[51 NJ Page 204]

at the loss of the professional status conferred by her ASCP certification. Not only do these rules detract from the exercise of the privilege granted to the director by his license, but more importantly, they tend to deprive the public of obtaining from these laboratories services of the highest quality and reliability as are scientifically possible. As noted above, the Bio-Analytical Laboratory and Laboratory Director's Act (N.J.S.A. 45:9-42.1 et seq.) authorizes the operation of clinical laboratories by licensed non-physicians. Such laboratories, of course, should be staffed by the best qualified technologists available. Any rule which restricts the availability of such technologists for work in this type of laboratory only can be viewed as being against the public interest and contrary to public policy.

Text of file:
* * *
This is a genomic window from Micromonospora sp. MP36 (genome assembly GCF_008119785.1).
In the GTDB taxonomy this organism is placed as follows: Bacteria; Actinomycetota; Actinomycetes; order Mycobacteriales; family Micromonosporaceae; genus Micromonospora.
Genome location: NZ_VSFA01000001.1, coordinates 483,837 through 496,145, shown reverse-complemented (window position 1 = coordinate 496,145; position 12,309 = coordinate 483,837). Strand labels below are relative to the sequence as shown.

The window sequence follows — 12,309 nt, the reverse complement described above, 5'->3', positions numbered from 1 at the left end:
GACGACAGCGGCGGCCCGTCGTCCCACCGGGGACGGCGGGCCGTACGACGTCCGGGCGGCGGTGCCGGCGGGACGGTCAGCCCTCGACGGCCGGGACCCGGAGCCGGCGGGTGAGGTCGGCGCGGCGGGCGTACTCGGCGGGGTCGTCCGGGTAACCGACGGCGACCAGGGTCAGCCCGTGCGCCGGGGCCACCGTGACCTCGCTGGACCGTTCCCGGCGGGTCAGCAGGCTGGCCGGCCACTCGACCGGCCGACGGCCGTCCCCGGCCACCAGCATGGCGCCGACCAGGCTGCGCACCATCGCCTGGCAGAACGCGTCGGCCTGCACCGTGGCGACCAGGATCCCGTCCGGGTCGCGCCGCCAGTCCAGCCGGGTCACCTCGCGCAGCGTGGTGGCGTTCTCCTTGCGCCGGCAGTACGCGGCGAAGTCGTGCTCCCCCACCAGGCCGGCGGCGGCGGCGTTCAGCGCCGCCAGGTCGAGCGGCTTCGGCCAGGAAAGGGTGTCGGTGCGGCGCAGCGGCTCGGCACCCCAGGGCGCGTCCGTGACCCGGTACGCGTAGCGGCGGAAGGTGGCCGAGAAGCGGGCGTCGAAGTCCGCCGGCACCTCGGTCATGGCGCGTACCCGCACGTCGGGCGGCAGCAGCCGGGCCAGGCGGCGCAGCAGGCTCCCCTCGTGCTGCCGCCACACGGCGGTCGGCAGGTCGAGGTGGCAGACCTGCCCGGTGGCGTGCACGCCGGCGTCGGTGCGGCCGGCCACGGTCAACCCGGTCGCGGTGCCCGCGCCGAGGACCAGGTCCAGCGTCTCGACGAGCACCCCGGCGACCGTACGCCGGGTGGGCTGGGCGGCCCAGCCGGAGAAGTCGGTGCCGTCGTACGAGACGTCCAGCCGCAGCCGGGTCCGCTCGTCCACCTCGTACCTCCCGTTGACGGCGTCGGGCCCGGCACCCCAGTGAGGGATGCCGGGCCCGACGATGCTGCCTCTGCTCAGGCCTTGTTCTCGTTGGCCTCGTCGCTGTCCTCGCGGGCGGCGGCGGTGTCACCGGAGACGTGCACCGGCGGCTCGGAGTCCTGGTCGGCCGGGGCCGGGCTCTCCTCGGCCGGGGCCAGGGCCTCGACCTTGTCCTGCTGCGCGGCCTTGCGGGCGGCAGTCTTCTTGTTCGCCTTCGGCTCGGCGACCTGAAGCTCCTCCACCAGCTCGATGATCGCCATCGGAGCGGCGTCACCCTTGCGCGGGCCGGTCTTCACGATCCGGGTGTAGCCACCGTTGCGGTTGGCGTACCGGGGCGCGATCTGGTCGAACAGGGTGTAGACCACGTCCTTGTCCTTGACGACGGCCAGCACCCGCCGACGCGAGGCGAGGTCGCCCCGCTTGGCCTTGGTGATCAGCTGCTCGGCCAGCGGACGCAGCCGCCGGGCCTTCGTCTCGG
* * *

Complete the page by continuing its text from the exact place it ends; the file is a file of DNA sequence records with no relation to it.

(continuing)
We therefore hold that, on the record before us, the professional status conferred on plaintiff by her certificate is an interest of sufficient substance to warrant the protection of the court, and that because the ASCP rules underlying the plaintiff's expulsion violate the policy of this State they can provide no valid basis for ASCP's refusal to recertify her.

Reversed and remanded to the Superior Court, Law Division, for proceedings consistent with this opinion.